Adobe and Pac-12 Detail 3 Keys to the Future of Television
When Adobe spoke with its customers about the future of television, there was a lot of disagreement, Campbell Foster, director or product marketing for Adobe, explained—even violent disagreement. However, there were three key points they all agreed on:
• "TV is going to be a lot more portable." In the future, you'll be able to bring all of your programming with you. All of it. When you check into a hotel, you won't be limited by the hotel's TV offerings, because you'll have your own.
• "It's going to be a lot more fun; it's going to be a lot more engaging." Adobe is aware that TV Everywhere authentication is a problem. It's a nuisance that often leaves viewers frustrated. Adobe makes authentication software, so it knows "that experience sucks," as Foster said. Creating tomorrow's fun and engaging TV requires finally conquering the authentication problem.
• "It's going to be a lot more personalized." Customers will trade information for a better user experience, Foster said. To deliver a personalized experience, the provider will need to know a lot about the individual viewer.
Foster spoke during an Adobe Summit 2016 session entitled "Deliver Personalized TV Experiences: Learn How to Succeed With Mobile Video." Joining him was David Aufhauser, general manager and vice president for Pac-12 Enterprises. Aufhauser explained how Pac-12, joined with Adobe a year ago to build a network that could distribute and monetize its member colleges' sports video content.
Addressing Foster's points, Aufhauser said Pac-12 was still grappling with many issues that would define its future. On TV Everywhere, he said, "We are trying to figure out ways to make this a much much better experience," but haven't figured it out yet. Pac-12 needs fans be to part of "our family" to get content, meaning they need a pay TV subscription, but he wants the experience to be easier.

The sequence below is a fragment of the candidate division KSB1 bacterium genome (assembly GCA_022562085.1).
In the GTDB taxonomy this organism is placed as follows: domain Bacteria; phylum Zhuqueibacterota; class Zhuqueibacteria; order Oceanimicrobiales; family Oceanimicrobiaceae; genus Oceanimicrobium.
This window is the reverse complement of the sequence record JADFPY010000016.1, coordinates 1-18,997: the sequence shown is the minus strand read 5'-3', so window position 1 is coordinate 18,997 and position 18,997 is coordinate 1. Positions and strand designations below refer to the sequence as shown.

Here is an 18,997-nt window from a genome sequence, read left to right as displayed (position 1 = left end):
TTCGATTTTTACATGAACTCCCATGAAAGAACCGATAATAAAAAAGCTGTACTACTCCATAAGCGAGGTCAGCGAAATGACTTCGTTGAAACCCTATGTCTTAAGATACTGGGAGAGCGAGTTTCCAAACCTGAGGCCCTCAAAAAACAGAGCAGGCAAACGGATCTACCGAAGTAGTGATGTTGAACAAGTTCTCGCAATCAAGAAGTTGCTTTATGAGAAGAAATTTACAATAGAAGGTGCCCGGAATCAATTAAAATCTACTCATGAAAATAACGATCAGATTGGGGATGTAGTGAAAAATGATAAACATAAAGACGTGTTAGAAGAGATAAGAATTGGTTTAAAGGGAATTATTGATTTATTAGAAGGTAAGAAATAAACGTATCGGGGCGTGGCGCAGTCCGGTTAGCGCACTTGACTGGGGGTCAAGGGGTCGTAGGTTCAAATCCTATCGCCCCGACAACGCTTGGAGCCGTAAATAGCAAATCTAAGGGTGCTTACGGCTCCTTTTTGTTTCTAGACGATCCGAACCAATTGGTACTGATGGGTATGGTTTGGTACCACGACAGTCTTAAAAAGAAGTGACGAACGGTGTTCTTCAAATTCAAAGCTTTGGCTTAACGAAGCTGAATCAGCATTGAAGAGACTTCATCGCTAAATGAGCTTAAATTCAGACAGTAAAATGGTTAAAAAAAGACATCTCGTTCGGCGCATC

Why not go the Netflix route and create a subscription offering? Aufhauser said he gets that question daily, and his organization is still trying to figure out how it should exist in an OTT world—one that sees drastic changes every three months. Pac-12 could create its own subscription offering or bundle with an OTT provider. "From a technical prospective, we've been able to do a lot. From a business perspective, we're not quite there," he noted.
Thanks to its member colleges, Pac-12 benefits from lots of local content. "We live in a world where content is produced in a hyper-localized model," Aufhauser said. One challenge going forward is giving viewers individual personalized experiences.
Pac-12 is looking at two ways of building an audience. One method is to find an audience and build an experience around them, such as on Facebook. The problem here is monetizing that video and creating a business around it. The second way is through a traditional e-commerce funnel model: Reaching out to fans and trying to convert them to paying customers. The organization is experimenting with both.
"I'd be lying if I got up here and said we have all the answers, but it's a really fun challenge to work through," Aufhauser said.
Foster noted that Adobe today launched Primetime OTT in beta to help its customers solve these problems.
As the Adobe Summit begins in Las Vegas, Adobe debuts a platform for creating, marketing, and monetizing direct-to-consumer OTT video services, as well as a measurement partnership with ComScore.
TV Everywhere viewing showed a significant increase in Q4 2015 thanks to the major broadcast networks creating Roku apps.
Media companies can use stream stitching to reach more viewers while taking advantage of lower CDN costs, Adobe says.
Streaming Media's Tim Siglin and PAC-12 Networks' Ryan Currier discuss strategies for sustaining and measuring viewer engagement at Streaming Media West 2015.